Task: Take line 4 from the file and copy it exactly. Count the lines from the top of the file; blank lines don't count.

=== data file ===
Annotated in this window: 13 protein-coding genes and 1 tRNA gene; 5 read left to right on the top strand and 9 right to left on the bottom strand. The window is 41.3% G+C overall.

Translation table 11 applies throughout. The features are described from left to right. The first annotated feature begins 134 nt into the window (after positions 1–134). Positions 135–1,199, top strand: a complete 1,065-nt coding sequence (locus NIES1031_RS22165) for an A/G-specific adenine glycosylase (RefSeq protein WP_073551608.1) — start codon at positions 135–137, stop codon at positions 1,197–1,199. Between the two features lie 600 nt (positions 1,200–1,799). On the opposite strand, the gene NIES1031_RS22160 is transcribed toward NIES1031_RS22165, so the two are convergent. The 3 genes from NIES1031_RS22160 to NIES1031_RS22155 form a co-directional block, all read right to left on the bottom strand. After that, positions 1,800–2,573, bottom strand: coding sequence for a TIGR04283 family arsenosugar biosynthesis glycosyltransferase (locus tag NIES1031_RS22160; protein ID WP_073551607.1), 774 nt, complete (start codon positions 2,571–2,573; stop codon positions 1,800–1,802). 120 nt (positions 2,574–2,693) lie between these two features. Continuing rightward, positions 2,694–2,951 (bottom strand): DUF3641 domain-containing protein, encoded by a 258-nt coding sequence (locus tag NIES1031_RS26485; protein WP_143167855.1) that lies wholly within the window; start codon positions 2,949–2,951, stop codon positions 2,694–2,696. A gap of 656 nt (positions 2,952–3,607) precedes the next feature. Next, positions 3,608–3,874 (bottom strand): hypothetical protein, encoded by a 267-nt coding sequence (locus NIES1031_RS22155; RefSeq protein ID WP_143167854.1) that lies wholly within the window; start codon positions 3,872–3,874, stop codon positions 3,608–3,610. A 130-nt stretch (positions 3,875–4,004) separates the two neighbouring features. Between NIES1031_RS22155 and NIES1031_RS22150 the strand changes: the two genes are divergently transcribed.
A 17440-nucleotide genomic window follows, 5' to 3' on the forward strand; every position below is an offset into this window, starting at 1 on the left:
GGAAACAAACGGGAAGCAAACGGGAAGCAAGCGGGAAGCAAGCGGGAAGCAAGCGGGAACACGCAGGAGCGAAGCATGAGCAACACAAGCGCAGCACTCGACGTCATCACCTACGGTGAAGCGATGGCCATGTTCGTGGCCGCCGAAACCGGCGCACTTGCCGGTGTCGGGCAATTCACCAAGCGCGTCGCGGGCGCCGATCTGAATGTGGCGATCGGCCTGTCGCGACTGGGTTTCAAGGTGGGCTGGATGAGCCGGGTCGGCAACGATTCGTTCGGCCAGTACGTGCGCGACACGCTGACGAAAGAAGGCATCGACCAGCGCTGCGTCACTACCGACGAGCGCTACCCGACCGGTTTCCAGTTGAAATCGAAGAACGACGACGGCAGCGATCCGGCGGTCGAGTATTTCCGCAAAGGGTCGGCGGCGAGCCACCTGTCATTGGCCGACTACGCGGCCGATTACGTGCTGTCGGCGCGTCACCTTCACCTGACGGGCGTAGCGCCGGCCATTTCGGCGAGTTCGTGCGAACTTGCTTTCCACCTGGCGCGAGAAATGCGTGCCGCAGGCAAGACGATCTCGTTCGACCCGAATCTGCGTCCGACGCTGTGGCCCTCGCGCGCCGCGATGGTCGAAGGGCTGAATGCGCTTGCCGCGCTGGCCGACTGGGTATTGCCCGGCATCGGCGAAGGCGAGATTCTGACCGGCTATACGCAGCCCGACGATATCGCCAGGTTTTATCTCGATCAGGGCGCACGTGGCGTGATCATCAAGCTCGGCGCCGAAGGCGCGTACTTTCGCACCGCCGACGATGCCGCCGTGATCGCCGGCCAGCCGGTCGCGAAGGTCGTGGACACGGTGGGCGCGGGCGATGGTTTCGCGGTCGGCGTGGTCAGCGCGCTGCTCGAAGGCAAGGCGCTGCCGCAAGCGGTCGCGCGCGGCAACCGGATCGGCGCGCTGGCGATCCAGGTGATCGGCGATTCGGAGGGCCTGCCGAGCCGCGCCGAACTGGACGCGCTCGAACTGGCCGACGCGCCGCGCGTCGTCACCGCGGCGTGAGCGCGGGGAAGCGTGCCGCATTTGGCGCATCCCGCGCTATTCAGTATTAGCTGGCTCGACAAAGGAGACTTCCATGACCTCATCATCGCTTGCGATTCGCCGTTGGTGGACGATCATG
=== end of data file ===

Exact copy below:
GGAAACAAACGGGAAGCAAACGGGAAGCAAGCGGGAAGCAAGCGGGAAGCAAGCGGGAACACGCAGGAGCGAAGCATGAGCAACACAAGCGCAGCACTCGACGTCATCACCTACGGTGAAGCGATGGCCATGTTCGTGGCCGCCGAAACCGGCGCACTTGCCGGTGTCGGGCAATTCACCAAGCGCGTCGCGGGCGCCGATCTGAATGTGGCGATCGGCCTGTCGCGACTGGGTTTCAAGGTGGGCTGGATGAGCCGGGTCGGCAACGATTCGTTCGGCCAGTACGTGCGCGACACGCTGACGAAAGAAGGCATCGACCAGCGCTGCGTCACTACCGACGAGCGCTACCCGACCGGTTTCCAGTTGAAATCGAAGAACGACGACGGCAGCGATCCGGCGGTCGAGTATTTCCGCAAAGGGTCGGCGGCGAGCCACCTGTCATTGGCCGACTACGCGGCCGATTACGTGCTGTCGGCGCGTCACCTTCACCTGACGGGCGTAGCGCCGGCCATTTCGGCGAGTTCGTGCGAACTTGCTTTCCACCTGGCGCGAGAAATGCGTGCCGCAGGCAAGACGATCTCGTTCGACCCGAATCTGCGTCCGACGCTGTGGCCCTCGCGCGCCGCGATGGTCGAAGGGCTGAATGCGCTTGCCGCGCTGGCCGACTGGGTATTGCCCGGCATCGGCGAAGGCGAGATTCTGACCGGCTATACGCAGCCCGACGATATCGCCAGGTTTTATCTCGATCAGGGCGCACGTGGCGTGATCATCAAGCTCGGCGCCGAAGGCGCGTACTTTCGCACCGCCGACGATGCCGCCGTGATCGCCGGCCAGCCGGTCGCGAAGGTCGTGGACACGGTGGGCGCGGGCGATGGTTTCGCGGTCGGCGTGGTCAGCGCGCTGCTCGAAGGCAAGGCGCTGCCGCAAGCGGTCGCGCGCGGCAACCGGATCGGCGCGCTGGCGATCCAGGTGATCGGCGATTCGGAGGGCCTGCCGAGCCGCGCCGAACTGGACGCGCTCGAACTGGCCGACGCGCCGCGCGTCGTCACCGCGGCGTGAGCGCGGGGAAGCGTGCCGCATTTGGCGCATCCCGCGCTATTCAGTATTAGCTGGCTCGACAAAGGAGACTTCCATGACCTCATCATCGCTTGCGATTCGCCGTTGGTGGACGATCATG